Thursday, September 19, 2013
Political prisoner Tom DeLay had his money laundering convictions reversed today, based on insufficency of the evidence, by Texas' Third Court of Appeals sitting in Austin. The 2-1 majority opinion held that there was no underlying violation of the Texas Election Code, and hence no illegal proceeds to be laundered. Thus ends, for now, one of the most abusive and unfair political prosecutions in recent Texas history. The State can appeal to the Texas Court of Criminal Appeals. The majority opinion is here. The opinion reveals that the jury twice asked, in essence, whether DeLay could be guilty of money laundering if the "proceeds" were not originally procured in violation of law. In each instance, the trial court refused, at the State's urging, to answer the jury's question. How pathetic. Hat tip to Dave Westheimer for bringing the decision to my attention.
Wednesday, September 18, 2013
Move over, Emmet Sullivan and Carmac Carney. Add Kurt D. Engelhardt to the Honor Roll roster of federal district judges willing to speak truth to the U.S. Department of Justice. Willing to speak truth and to do something about it. Here is Judge Engelhardt's Danziger Bridge Mistrial Order, issued yesterday in the Eastern District of Louisiana, and dismissing without prejudice all guilty verdicts obtained by the government in United States v. Kenneth Bowen, et al. This was the federal civil rights prosecution of New Orleans police officers allegedly involved in a horrific shooting of civilians in the wake of Hurricane Katrina.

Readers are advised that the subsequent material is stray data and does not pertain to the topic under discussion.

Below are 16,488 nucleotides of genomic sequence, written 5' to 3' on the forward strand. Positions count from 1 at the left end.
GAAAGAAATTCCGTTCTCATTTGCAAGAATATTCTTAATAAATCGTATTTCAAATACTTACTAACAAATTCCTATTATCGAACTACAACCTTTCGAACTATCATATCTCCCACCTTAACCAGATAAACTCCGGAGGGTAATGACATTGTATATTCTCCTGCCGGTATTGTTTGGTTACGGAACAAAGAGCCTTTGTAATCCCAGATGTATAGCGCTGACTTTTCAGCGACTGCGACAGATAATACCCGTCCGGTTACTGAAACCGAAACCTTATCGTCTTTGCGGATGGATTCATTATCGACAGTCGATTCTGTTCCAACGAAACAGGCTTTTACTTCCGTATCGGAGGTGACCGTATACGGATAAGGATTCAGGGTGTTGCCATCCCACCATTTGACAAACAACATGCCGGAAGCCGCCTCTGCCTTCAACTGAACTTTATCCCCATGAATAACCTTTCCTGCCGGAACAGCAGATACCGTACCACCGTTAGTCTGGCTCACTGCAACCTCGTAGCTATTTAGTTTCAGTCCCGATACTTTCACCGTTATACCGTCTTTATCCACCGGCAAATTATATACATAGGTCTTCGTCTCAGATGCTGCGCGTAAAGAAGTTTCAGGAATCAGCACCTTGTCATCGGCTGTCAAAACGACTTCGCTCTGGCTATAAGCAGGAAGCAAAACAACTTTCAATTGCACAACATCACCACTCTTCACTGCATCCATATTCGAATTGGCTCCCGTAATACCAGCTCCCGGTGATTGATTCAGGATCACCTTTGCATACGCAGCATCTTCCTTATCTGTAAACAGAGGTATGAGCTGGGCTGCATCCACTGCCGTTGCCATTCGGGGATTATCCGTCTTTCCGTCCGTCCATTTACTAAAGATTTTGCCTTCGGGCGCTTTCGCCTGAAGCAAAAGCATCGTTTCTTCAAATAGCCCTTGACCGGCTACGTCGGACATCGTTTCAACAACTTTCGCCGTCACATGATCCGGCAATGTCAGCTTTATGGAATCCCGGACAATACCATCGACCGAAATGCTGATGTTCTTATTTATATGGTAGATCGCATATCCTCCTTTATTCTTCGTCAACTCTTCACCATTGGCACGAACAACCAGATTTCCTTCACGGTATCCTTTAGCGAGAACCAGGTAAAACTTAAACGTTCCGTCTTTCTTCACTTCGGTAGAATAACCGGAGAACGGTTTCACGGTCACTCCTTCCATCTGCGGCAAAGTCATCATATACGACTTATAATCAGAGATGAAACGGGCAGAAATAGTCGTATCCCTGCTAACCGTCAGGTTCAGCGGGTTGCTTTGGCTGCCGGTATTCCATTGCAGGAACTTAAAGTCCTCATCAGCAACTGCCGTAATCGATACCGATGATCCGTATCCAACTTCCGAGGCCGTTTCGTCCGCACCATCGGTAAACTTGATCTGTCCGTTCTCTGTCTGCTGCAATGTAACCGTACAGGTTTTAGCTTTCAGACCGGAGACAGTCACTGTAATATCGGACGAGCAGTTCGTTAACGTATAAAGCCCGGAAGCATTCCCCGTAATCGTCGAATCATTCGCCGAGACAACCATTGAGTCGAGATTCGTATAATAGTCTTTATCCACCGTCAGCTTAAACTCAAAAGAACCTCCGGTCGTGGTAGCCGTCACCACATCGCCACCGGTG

The mistrial was granted primarily due to a secret campaign of prejudicial publicity carried out through social media by members of the U.S. Attorney's Office in New Orleans and a DOJ Civil Rights Division attorney in DC. But Judge Engelhardt's opinion raises several other troubling issues concerning the conduct of the trial, DOJ's post-trial investigation of what happened during the trial, and possible meddling by the Deputy AG's office in that investigation.
I will have more to say about these issues in the coming days. It is clear that Judge Engelhardt does not believe he has received anything like the full story from DOJ. It is clear that appointment of a Special Counsel to investigate the entire affair is in order. And it is clear, if history is any judge, that no such appointment will be forthcoming from this attorney general.